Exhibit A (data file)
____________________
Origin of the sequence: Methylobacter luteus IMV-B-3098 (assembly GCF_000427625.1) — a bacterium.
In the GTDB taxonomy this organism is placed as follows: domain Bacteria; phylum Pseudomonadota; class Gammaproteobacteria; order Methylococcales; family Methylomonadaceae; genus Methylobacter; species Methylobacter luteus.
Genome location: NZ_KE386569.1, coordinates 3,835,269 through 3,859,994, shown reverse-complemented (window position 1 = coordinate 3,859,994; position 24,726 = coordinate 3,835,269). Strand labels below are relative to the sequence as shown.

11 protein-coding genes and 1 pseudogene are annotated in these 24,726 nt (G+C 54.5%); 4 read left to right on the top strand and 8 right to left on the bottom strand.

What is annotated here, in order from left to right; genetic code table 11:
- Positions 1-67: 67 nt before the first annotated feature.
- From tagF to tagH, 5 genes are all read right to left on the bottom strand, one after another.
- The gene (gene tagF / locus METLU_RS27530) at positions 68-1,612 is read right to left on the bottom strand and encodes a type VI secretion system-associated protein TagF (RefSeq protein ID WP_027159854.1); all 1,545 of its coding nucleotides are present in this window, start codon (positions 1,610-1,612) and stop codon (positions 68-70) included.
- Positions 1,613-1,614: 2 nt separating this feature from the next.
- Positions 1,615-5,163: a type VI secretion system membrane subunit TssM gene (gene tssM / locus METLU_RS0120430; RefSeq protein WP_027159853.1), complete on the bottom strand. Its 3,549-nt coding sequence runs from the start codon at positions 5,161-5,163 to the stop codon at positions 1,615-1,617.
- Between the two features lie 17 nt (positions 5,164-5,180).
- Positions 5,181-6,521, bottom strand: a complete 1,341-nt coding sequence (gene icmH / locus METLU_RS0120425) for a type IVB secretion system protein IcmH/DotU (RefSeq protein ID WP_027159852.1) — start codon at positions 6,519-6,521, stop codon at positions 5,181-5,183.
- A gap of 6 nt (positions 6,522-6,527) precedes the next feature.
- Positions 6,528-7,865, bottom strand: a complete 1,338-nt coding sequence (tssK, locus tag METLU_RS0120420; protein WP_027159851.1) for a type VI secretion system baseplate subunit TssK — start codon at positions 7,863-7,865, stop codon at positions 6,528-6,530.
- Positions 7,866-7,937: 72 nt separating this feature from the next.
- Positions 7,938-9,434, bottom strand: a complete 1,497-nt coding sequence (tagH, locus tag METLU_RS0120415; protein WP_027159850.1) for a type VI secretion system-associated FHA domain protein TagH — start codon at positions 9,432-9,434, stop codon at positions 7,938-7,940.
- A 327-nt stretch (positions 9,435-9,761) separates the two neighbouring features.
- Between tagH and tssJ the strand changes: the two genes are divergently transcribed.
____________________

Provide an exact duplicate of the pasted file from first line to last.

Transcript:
Origin of the sequence: Methylobacter luteus IMV-B-3098 (assembly GCF_000427625.1) — a bacterium.
In the GTDB taxonomy this organism is placed as follows: domain Bacteria; phylum Pseudomonadota; class Gammaproteobacteria; order Methylococcales; family Methylomonadaceae; genus Methylobacter; species Methylobacter luteus.
Genome location: NZ_KE386569.1, coordinates 3,835,269 through 3,859,994, shown reverse-complemented (window position 1 = coordinate 3,859,994; position 24,726 = coordinate 3,835,269). Strand labels below are relative to the sequence as shown.

11 protein-coding genes and 1 pseudogene are annotated in these 24,726 nt (G+C 54.5%); 4 read left to right on the top strand and 8 right to left on the bottom strand.

What is annotated here, in order from left to right; genetic code table 11:
- Positions 1-67: 67 nt before the first annotated feature.
- From tagF to tagH, 5 genes are all read right to left on the bottom strand, one after another.
- The gene (gene tagF / locus METLU_RS27530) at positions 68-1,612 is read right to left on the bottom strand and encodes a type VI secretion system-associated protein TagF (RefSeq protein ID WP_027159854.1); all 1,545 of its coding nucleotides are present in this window, start codon (positions 1,610-1,612) and stop codon (positions 68-70) included.
- Positions 1,613-1,614: 2 nt separating this feature from the next.
- Positions 1,615-5,163: a type VI secretion system membrane subunit TssM gene (gene tssM / locus METLU_RS0120430; RefSeq protein WP_027159853.1), complete on the bottom strand. Its 3,549-nt coding sequence runs from the start codon at positions 5,161-5,163 to the stop codon at positions 1,615-1,617.
- Between the two features lie 17 nt (positions 5,164-5,180).
- Positions 5,181-6,521, bottom strand: a complete 1,341-nt coding sequence (gene icmH / locus METLU_RS0120425) for a type IVB secretion system protein IcmH/DotU (RefSeq protein ID WP_027159852.1) — start codon at positions 6,519-6,521, stop codon at positions 5,181-5,183.
- A gap of 6 nt (positions 6,522-6,527) precedes the next feature.
- Positions 6,528-7,865, bottom strand: a complete 1,338-nt coding sequence (tssK, locus tag METLU_RS0120420; protein WP_027159851.1) for a type VI secretion system baseplate subunit TssK — start codon at positions 7,863-7,865, stop codon at positions 6,528-6,530.
- Positions 7,866-7,937: 72 nt separating this feature from the next.
- Positions 7,938-9,434, bottom strand: a complete 1,497-nt coding sequence (tagH, locus tag METLU_RS0120415; protein WP_027159850.1) for a type VI secretion system-associated FHA domain protein TagH — start codon at positions 9,432-9,434, stop codon at positions 7,938-7,940.
- A 327-nt stretch (positions 9,435-9,761) separates the two neighbouring features.
- Between tagH and tssJ the strand changes: the two genes are divergently transcribed.